Based in Noblesville, Indiana, Curtis writes the syndicated humor column, Grammar Guy. He also likes to write for startups.

Should vibrations

Should vibrations

Photo by  Tyler Nix  on  Unsplash

Photo by Tyler Nix on Unsplash

Americans like being the best at things. We’re the best at baseball, jazz, freedom, national parks—pretty much anything Ken Burns has already covered. Yes, living in the Land of Opportunity is glorious. Today, I’d like to award us (and, by us, I mean U.S.) a super-sized gold medal for smashing words together more efficiently than anyone else in the world. 

Because Americans value efficiency, we combine multiple words into one super word. One way we do this is through contractions. Don’t worry—I’m not talking about the kind of contractions that lead to babies. I’m talking about combining two words to make one short word. These words include don’t (do not), we’ve (we have), and can’t (can not). Yes, contractions increase our efficiency so we have more time to manage our burgeoning stock portfolios while refilling our Big Gulps (for free). But some contractions can be tricky.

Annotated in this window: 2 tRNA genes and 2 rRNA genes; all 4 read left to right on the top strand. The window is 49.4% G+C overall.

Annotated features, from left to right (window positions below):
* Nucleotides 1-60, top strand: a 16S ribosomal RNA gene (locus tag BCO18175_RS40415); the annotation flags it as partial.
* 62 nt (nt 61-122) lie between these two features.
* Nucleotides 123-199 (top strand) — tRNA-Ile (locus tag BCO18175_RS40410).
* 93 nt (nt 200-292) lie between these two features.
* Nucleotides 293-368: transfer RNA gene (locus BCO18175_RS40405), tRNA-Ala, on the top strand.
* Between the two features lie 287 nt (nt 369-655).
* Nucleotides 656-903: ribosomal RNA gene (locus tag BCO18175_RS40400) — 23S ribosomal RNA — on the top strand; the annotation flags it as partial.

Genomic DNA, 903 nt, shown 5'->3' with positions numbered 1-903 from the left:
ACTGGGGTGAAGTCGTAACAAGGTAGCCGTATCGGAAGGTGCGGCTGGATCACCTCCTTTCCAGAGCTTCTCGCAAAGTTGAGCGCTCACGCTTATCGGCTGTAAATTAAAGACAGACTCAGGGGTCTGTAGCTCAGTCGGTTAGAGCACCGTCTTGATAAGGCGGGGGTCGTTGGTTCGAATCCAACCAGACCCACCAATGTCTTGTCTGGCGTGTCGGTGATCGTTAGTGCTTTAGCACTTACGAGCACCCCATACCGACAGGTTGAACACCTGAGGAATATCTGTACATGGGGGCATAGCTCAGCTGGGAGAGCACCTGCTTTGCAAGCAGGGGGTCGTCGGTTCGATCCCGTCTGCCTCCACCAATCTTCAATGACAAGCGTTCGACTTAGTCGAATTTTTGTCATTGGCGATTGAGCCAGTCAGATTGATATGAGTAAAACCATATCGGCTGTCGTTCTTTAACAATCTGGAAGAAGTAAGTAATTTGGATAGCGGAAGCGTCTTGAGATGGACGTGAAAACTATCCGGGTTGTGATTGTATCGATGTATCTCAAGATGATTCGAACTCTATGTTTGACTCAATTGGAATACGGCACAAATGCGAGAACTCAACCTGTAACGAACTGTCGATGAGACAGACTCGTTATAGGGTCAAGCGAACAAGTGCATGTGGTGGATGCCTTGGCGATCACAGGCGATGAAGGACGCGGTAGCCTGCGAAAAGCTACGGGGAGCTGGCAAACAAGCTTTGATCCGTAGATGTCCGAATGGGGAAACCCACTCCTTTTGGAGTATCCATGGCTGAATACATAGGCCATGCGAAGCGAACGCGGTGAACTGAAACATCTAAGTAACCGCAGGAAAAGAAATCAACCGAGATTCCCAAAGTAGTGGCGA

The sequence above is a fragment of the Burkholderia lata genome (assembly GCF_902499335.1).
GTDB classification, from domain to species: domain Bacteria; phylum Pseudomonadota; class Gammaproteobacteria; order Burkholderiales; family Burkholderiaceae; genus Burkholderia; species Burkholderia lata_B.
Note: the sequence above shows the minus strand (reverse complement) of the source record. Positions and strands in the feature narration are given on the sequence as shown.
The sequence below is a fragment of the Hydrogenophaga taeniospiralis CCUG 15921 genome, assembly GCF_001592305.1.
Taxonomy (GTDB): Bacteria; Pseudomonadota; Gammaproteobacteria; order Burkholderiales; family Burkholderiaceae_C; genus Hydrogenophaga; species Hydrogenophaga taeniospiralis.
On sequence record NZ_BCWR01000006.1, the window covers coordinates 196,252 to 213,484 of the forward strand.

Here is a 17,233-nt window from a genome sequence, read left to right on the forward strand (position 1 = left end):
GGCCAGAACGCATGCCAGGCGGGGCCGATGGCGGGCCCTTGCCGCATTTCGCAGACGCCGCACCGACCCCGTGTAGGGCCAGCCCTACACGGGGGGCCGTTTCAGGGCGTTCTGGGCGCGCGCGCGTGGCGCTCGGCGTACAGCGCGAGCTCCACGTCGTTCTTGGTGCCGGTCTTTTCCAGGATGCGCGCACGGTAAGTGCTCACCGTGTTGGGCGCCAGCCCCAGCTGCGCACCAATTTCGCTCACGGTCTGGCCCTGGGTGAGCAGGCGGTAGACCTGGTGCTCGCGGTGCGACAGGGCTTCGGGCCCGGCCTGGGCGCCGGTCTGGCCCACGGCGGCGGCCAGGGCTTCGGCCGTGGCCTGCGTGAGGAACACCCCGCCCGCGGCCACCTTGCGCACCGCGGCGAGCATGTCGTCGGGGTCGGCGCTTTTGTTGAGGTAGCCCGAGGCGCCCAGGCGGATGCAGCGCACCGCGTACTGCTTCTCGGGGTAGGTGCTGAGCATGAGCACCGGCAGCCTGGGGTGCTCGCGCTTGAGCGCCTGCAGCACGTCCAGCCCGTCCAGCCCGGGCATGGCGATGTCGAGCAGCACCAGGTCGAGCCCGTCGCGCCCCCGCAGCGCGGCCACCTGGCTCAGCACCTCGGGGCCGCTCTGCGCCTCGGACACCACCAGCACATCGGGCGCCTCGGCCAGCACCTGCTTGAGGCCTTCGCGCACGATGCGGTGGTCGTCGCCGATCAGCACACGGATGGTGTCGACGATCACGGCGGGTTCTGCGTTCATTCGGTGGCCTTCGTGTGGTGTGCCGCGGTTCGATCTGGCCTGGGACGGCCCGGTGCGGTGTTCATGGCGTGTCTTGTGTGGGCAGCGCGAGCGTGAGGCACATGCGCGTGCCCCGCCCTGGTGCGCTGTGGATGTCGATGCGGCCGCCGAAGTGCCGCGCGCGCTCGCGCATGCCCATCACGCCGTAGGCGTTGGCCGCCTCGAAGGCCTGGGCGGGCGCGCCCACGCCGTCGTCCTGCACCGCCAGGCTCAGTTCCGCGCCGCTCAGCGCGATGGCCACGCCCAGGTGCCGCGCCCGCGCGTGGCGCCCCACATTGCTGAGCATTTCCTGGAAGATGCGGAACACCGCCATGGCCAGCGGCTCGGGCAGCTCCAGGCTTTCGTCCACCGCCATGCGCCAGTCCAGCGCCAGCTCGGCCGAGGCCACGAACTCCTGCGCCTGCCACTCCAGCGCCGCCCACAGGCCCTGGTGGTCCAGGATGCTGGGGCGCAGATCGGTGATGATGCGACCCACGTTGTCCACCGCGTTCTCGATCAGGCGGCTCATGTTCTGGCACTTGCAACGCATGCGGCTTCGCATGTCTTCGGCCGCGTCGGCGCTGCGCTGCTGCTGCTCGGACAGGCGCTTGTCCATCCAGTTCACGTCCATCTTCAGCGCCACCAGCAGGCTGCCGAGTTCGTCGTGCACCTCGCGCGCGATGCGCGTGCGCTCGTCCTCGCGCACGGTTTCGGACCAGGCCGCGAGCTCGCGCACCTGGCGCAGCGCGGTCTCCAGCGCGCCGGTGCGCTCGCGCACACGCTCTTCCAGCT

Have you ever been tripped up by should’ve? Should’ve is a contraction for “should have.” For instance, “I should’ve worn sunscreen when we were at the zoo.” This is a truism for me even on cloudy days. As a redhead, I cause secondhand sunburns to people around me because the sun reflects off my skin onto others’ skin. I can even get a sunburn from a full moon. I should’ve worn sunscreen. You get the point.

What about “should of”? As Americans, sometimes we talk so quickly, we say things like “shoulda,” which is an even shorter way of saying “should’ve.” Many people mistakenly think this phrase is “should of.” “Should of” is incorrect and should never be spoken, typed, or otherwise communicated. The same rule applies for “must’ve” (not must of), “could’ve” (not could of), and “would’ve” (not would of). 

If someone you care about uses “should of,” wait until you have some one-on-one time with them, calmly sit them down, and then gently correct them. Please don’t correct them in public; that’s the quickest way to lose friends and end up with a house full of cats (I believe the politically correct term is “fur babies”).

In general, contractions like “should’ve” are still regarded as informal speech, so, if you’re writing your doctoral dissertation or cover letter to be hired as a lawyer, avoid these shortcut words. However, in everyday conversations, feel free to contract away. After all, the first amendment grants us free speech—and—since it’s the first one, that probably means that it’s the best.

The invisible letter lurking at the end of the grocery store

The invisible letter lurking at the end of the grocery store

It’s all well and good—until it’s not

It’s all well and good—until it’s not